However, these guardians of our data can collect and use users’ data without their permission. It is the price you pay to use their centralised platforms. Furthermore, if you fall foul of their standards, you can be banned from using their platforms. If a former President of the United States can be banned on Twitter and Facebook, how much more you?

Rather than guardians of our data, they should be seen as overlords of the platforms. They are not only open to hacks, but they also use our data to serve their own purposes.

The personalised data these platforms harvest from us makes us the product. And subsequently, we are bombarded with advertisements tailored from our personalised data in the hope that you buy those products and services. It’s how these centralised platforms make revenue, and in return, you are free to use their services. 

If you understand this, you will understand the main concept behind web 3.0.

Web 3.0 explained

Web 3.0 aims to create a decentralised worldwide web where every individual will be in control of their data. 

Big companies, including Facebook, TikTok and Twitter, wouldn’t have access to your data without your consent. Instead of using these applications by giving up your data, web 3.0 will encourage users to earn as they use them. 

The web 3.0 evolution will impact all aspects of human interaction because it leverages the power of blockchain technology to preserve ledger records that are accessible to everyone. Thus, ensuring they cannot be destroyed or altered by anyone.

Web 3.0 also leverages machine learning and Artificial Intelligence (AI) to instruct algorithms to curate content personalised to each individual.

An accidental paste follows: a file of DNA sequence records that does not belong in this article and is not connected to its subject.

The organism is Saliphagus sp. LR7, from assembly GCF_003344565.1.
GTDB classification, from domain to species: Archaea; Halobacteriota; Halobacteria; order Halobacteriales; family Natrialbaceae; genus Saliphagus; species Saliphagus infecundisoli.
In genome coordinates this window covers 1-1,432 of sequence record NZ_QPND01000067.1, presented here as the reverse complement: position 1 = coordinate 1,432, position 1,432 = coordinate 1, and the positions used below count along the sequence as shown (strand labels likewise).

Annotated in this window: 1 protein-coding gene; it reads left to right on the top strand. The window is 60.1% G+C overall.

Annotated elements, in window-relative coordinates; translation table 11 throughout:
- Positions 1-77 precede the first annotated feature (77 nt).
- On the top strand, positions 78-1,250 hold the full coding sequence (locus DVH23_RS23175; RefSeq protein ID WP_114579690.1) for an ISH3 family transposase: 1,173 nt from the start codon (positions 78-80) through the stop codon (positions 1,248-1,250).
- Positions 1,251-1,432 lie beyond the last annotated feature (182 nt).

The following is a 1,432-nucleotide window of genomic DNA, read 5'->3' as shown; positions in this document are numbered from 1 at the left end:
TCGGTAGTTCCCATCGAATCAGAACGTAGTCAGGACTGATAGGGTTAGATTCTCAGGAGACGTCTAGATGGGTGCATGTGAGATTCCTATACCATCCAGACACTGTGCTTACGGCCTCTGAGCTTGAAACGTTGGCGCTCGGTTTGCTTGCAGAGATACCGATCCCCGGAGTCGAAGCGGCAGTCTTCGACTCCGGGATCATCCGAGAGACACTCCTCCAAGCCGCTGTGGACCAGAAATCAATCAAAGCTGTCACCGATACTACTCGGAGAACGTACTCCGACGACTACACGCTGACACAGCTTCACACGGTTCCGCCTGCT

Web 2.0 bots like Siri, Alexa, Cortana and Google Assistant do this, but they are limited. 

Web 2.0 bots cannot read emotions yet through the written word. So, all these: blockchain technology, AI, machine learning, and the Internet of Things (IoT) will work complimentary to foster a better user experience in web 3.0.

How web 2.0 is failing us and why web 3.0 is the answer

Organisations and their data and ideas currently dominate the internet. Personal data is commercialised, and their algorithms easily manipulate public opinion. These lead to the following concerns for web 2.0 users.

  • Monopoly, censorship and control. 90% of websites are hosted by just a handful of companies that support Facebook, Twitter, Airbnb, Uber, Reddit, and Netflix. If they choose to, they can block platforms and users from using their services. 
  • Content ownership. Service providers own everything a content creator says and posts — including profile data, images, publications, and even revenue share. Take Medium as an example, where articles are published to drive subscribers’ attention and bring profits to ‘A Medium Corporation.’
  • Threat of hacking. Data (billions of records) created by different owners reside in centralised storage that criminals can hack into or commit fraud. Gartner’s research states that $172 billion was spent managing cyber security and mitigating threats in 2022. This number will only keep growing as the number of data hacks increases.
  • Misinformation. The web 2.0 internet has led to an increase in misformation that has been manipulated worldwide by users and governments to influence web 2.0 users. This has polarised society and led to criminal and destructive opportunities for others to gain at the expense of others, whether financial, physical or mental harm. Think of stolen credit card details, manipulated elections, and even influencers and advertisers targeting groups to buy their products.